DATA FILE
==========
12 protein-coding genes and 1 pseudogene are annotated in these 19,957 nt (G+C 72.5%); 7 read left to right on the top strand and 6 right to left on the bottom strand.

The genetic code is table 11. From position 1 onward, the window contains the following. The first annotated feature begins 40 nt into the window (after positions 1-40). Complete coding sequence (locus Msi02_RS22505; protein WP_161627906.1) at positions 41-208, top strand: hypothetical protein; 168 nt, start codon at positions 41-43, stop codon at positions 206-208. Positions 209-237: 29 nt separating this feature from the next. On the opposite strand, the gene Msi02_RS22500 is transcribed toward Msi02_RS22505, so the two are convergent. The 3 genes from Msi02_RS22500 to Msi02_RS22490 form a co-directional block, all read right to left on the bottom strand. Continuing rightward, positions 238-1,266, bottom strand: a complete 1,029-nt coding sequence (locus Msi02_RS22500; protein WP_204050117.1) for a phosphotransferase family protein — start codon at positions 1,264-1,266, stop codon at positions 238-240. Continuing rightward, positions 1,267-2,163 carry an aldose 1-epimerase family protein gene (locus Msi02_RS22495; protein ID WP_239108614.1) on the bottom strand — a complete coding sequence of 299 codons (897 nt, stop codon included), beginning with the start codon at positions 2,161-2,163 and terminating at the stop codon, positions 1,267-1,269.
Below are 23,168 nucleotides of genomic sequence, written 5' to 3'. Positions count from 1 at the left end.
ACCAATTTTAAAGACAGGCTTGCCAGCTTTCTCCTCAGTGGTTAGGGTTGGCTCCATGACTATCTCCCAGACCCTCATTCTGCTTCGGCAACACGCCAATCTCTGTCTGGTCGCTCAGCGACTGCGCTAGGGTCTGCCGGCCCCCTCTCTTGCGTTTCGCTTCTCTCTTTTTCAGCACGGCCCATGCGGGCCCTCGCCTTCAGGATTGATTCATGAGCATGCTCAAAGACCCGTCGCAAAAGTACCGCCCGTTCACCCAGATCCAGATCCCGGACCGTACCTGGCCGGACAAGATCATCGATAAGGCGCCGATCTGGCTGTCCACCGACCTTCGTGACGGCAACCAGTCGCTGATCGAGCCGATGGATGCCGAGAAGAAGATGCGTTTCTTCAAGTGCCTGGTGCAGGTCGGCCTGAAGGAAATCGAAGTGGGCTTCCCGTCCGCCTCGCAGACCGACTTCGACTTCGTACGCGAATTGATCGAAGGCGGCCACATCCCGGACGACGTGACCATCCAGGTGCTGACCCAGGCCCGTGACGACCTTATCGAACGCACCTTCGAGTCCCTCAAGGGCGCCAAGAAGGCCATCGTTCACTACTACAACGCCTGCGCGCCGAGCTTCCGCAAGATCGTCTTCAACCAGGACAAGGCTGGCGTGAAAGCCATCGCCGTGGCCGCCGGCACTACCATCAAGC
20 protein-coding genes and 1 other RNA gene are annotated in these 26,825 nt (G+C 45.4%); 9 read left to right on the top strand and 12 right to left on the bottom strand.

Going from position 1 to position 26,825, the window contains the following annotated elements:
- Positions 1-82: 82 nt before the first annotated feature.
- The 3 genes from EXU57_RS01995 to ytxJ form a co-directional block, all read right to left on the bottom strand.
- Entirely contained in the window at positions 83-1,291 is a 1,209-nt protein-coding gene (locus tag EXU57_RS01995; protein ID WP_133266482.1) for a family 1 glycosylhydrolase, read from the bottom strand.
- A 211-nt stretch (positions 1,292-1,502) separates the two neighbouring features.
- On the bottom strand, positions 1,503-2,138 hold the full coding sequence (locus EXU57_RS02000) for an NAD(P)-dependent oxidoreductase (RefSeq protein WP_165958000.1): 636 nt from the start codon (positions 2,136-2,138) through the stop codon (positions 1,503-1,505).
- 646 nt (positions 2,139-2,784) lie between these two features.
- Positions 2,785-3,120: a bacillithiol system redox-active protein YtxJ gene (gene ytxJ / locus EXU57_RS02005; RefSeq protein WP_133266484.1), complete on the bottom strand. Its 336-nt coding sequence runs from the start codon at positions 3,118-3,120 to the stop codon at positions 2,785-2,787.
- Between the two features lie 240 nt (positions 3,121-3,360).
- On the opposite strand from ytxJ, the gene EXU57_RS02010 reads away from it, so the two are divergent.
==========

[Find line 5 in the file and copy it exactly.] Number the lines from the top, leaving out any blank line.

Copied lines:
20 protein-coding genes and 1 other RNA gene are annotated in these 26,825 nt (G+C 45.4%); 9 read left to right on the top strand and 12 right to left on the bottom strand.